California native and current Tennessee resident Ashley Judd, reportedly readying a run against Senate Minority Leader Mitch McConnell in her onetime home of Kentucky, used her 2012 biography to ridicule former President Ronald Reagan as "right-wing icon," call the media simple minded and scoffed at those making their "own" babies when they could chose orphans instead.

"I now make my home in rural middle Tennessee," she writes in paperback "All That is Bitter & Sweet," one of the passages that Republicans in Kentucky are collecting as they prepare to portray the liberal actress as out of touch with the Bluegrass State.

Key among those issues are her roots. Born in California, she spent some of her youth in Kentucky, and attended the University of Kentucky. But as part of the famous Judd country family, she also spent time in Nashville, and eventually made movies in Hollywood.

Her politics are also a target. A vocal supporter of President Obama, she lays them out in the book which describes her efforts to bring attention to suffering in the neglected parts of the world. "An important and moving memoir," wrote former President Bill Clinton on the cover of the New York Times best seller.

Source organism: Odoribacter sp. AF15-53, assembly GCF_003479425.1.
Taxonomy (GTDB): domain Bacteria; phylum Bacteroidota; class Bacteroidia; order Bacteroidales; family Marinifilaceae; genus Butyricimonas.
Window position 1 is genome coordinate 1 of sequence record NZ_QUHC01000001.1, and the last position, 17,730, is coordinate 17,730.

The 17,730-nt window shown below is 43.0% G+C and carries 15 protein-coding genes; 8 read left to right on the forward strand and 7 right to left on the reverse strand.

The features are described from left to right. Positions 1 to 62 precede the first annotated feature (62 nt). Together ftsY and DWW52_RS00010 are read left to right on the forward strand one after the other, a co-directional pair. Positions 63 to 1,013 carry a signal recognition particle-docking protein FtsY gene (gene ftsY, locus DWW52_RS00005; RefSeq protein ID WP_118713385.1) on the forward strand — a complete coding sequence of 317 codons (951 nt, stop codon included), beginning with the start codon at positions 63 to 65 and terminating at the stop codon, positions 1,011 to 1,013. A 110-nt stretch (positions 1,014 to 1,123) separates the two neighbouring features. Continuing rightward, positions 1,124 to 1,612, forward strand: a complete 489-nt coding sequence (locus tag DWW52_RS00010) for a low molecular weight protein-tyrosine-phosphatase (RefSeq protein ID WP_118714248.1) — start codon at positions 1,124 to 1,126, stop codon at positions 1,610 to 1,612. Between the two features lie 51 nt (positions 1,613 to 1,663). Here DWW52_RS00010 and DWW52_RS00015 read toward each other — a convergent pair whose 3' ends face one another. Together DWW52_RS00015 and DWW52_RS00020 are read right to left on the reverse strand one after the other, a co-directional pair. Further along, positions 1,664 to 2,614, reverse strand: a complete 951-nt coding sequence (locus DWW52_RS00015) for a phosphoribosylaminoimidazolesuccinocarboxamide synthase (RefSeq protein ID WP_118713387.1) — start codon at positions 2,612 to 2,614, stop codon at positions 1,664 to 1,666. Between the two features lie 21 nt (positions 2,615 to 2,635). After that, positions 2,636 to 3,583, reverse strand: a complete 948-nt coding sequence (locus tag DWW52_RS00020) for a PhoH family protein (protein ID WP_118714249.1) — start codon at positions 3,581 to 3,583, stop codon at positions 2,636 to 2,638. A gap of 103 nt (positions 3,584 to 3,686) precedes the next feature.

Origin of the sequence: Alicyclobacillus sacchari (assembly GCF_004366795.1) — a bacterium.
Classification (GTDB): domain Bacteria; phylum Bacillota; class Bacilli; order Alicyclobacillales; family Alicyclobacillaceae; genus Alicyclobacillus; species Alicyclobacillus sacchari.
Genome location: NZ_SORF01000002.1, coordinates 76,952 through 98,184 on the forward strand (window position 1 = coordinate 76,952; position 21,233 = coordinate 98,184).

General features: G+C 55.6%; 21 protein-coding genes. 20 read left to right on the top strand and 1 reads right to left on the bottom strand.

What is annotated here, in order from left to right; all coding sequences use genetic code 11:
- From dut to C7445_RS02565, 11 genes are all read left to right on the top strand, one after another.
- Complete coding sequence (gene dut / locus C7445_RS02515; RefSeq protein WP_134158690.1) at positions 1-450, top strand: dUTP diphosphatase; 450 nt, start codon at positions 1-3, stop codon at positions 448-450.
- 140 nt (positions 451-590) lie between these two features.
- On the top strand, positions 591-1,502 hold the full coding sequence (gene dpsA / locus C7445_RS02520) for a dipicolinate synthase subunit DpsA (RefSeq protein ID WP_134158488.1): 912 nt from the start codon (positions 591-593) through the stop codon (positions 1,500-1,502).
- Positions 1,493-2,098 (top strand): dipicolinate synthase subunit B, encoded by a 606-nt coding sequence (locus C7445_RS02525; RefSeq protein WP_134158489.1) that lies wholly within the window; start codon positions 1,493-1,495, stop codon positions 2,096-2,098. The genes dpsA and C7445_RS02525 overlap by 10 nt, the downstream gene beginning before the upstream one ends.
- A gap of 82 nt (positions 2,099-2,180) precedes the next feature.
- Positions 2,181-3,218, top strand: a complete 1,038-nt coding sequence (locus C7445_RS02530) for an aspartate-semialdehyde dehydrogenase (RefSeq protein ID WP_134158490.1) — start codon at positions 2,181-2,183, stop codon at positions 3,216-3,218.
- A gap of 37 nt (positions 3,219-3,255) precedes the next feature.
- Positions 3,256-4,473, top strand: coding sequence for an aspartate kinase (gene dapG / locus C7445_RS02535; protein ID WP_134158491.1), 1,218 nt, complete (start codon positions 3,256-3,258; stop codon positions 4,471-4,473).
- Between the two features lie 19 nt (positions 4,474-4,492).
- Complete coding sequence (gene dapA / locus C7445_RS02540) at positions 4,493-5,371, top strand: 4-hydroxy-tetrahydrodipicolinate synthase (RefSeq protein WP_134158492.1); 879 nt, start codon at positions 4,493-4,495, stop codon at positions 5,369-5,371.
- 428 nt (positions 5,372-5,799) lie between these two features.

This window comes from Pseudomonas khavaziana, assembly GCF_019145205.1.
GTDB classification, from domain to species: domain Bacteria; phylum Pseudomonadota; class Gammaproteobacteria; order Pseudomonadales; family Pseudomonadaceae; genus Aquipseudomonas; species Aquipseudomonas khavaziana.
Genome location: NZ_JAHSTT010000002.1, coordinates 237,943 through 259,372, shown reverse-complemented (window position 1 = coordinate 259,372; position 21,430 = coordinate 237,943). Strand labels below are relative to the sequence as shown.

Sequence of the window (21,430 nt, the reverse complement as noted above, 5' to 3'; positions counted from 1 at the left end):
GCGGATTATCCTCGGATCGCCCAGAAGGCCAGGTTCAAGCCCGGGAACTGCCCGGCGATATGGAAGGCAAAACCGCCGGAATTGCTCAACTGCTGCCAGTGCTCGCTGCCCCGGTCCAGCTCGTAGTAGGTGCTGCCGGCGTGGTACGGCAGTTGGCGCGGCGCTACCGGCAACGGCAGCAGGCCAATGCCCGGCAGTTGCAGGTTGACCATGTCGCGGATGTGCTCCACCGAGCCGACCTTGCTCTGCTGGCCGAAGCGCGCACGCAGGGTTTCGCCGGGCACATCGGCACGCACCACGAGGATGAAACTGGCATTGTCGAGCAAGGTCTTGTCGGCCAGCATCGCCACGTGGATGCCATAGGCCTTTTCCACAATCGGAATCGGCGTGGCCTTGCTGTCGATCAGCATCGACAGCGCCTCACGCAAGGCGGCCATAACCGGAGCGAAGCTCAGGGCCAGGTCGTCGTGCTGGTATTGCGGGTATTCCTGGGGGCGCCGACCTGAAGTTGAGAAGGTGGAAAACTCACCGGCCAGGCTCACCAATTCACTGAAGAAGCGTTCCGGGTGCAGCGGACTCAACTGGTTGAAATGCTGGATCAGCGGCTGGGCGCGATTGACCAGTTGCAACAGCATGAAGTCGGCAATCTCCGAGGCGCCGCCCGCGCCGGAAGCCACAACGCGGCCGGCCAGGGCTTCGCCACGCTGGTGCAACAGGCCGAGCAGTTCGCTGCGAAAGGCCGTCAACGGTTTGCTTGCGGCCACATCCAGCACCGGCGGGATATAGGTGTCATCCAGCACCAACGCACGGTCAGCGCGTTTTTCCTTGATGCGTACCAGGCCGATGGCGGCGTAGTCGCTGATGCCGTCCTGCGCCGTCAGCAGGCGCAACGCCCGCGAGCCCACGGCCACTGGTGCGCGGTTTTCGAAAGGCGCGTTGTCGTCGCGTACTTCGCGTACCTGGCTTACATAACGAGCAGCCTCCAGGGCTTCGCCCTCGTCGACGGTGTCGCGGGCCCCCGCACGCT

-- On Reagan, she whacks those who say that she can't run for office because of her acting background. Critics, she writes on page 57, say that "my service would never be valid, because I had once had a career as an actor. Forgetting, of course, the previous job description of that right-wing icon Ronald Reagan."

-- Like the sneering manager of her mom's singing career, she said the media makes fun of her activism. "It's a message I still hear today from some people--many of them in the media--whose imaginations are so limited that they believe I can legitimately be only one or the other, a creative person or an advocate."

-- On motherhood: "I do not need to go making 'my own' babies when there are so many orphaned or abandoned children who need love, attention, time, and care. I have felt this way since I was at least eighteen and I had an argument about it with a childhood friend," she writes on page 39. "He maintained that people with 'our genes and opportunities are the very people who should have kids;' I countered that folks with our awareness and ability to contribute should instead focus on the children already born and suffering so needlessly. I figured it was selfish for us to pour our resources into making our 'own' babies when those very resources and energy could not only help children already here, but through advocacy and service transform the world into a place where no child ever needs to be born into poverty and abuse again. My believe has not changed. It is a big part of who I am."

-- She also revealed that in college she joined the NAACP and Amnesty International and toyed with volunteering at Planned Parenthood.